Monday, April 4, 2016

A Review of That Dragon, Cancer

Hi faithful readers, and thanks for checking in. For your information, this post is sad.

I wanted to check in with a review that's out of the ordinary for my blog. On Friday, I was listening to NPR, and there was an interview with Ryan and Amy Green, creators of a "video game" called That Dragon, Cancer, which tells the story of their four year old son, Joel, who died from cancer after battling brain tumors for the majority of his young life. I used the word "video game" in quotation marks because the "game" is more like a story. There is nothing the player can do to change the outcome of the story. When the Greens were asked why they choose this medium instead of writing a book or making a film to tell the story of Joel's life, they said that this medium was particularly unique in helping them communicate what happened. Like other forms of art, their purpose was to shed light on this experience; also, they wanted to create something that would be a forever memorial of their son, Joel. I have never played any kind of computer game since playing Oregon Trail as a child. I was interested in the idea that this medium could be used in ways that bring out profound emotions in the player. Still, I thought it sounded emotionally difficult, maybe too much so to handle.

When I returned home, I had a devastating email in my inbox from a family I have been following for more than a year now whose son, Radley, has leukemia. You can read that update here. When I got the email, I was very upset. I decided I would download the game.

Before reading further, I would like to say that I read a blog entry in which Ryan Green discusses how many people watched uploaded videos of the game on YouTube instead of buying it, which makes it impossible to pay the designers that spent several years on this project. If you decide this is something you are going to do, please be considerate and purchase it through the creators.  The cost is $15.00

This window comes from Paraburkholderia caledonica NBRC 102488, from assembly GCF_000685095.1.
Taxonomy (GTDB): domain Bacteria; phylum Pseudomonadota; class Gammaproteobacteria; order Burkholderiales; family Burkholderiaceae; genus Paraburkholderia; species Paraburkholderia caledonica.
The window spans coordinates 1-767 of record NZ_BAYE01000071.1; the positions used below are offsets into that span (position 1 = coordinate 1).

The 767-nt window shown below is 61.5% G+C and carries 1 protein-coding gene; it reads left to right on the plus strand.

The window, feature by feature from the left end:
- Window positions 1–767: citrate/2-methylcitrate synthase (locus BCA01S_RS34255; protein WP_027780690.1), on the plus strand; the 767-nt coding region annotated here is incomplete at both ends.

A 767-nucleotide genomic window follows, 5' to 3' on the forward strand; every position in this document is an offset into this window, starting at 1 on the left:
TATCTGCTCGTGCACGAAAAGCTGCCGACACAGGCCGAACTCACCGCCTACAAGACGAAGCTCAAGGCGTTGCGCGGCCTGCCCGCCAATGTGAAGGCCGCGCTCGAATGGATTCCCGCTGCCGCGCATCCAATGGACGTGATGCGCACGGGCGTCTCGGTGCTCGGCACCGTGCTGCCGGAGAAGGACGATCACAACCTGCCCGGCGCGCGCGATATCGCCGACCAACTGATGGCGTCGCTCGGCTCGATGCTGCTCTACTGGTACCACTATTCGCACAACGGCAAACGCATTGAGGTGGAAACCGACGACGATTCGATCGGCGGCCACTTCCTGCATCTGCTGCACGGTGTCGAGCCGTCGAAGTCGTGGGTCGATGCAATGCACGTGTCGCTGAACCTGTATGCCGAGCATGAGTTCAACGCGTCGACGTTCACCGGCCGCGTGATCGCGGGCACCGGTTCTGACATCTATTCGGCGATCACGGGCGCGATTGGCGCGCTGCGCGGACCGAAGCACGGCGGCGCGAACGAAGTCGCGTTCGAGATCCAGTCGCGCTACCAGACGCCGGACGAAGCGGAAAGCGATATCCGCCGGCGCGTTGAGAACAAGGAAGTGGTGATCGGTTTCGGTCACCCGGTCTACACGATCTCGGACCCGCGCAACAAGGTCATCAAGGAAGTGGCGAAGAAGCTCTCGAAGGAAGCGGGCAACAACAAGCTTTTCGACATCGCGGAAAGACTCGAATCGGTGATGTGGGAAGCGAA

I am not going to say that this experience is for everyone, but I am going to say the experience changed me. I had no idea that this medium could make me emotional like this or broaden my depth of human understanding. For two and a half hours, I laughed, cried, and felt frustrated, terrified, and panicked. I often did not know what to do, and in that, I experienced helplessness and confusion.

The game is surreal, with settings that are sometimes realistic (a playground, a hospital) and sometimes metaphoric (the ocean or inside of a dream). The creators made some very powerful choices like blurring all of the faces (which enables players to imagine themselves in these circumstances) and using the voices of the real family. Inside the game, voicemails, letters, and dialogue come together to create a kind of documentary. Music by Jon Hillman is haunting and immersive. The illustrations are sometimes beautiful and sometimes terrifying. The experience is painful.

That Dragon, Cancer impacted me more deeply than I even expected it would.  I didn't feel like myself for the next 36 hours because I felt so devastated. That said, I still do not regret having the experience. For me (again, not for everyone), I find fulfillment in feeling a connection to and deep empathy for other people. This game helped me move from having compassion and sympathy to having more understanding and ability to empathize than I did before. The game also showed me something that I didn't realize. It showed me that even in the most terrifying, tragic, and horrible circumstances, there is still much love and joy. I also thought the game was extremely honest. The writing does not hide anything. It was one of the bravest most human pieces of art that I have ever experienced.

I think one thing that all of us have in common is the need to feel understood. I would encourage those who find this outside of their normal range of experience to not dismiss it because it seems unusual. The Greens have created something that all generations can learn from. It took bravery to make this, and it takes bravery to experience it. I'm glad I had this experience, even though it hurt. I am approaching this week with a lot of gratitude. That Dragon, Cancer has reminded me not to take a moment for granted.

Have you ever had an unexpected experience that made you see the world in a different way or profoundly impacted you? If so, I'd like to hear about it.


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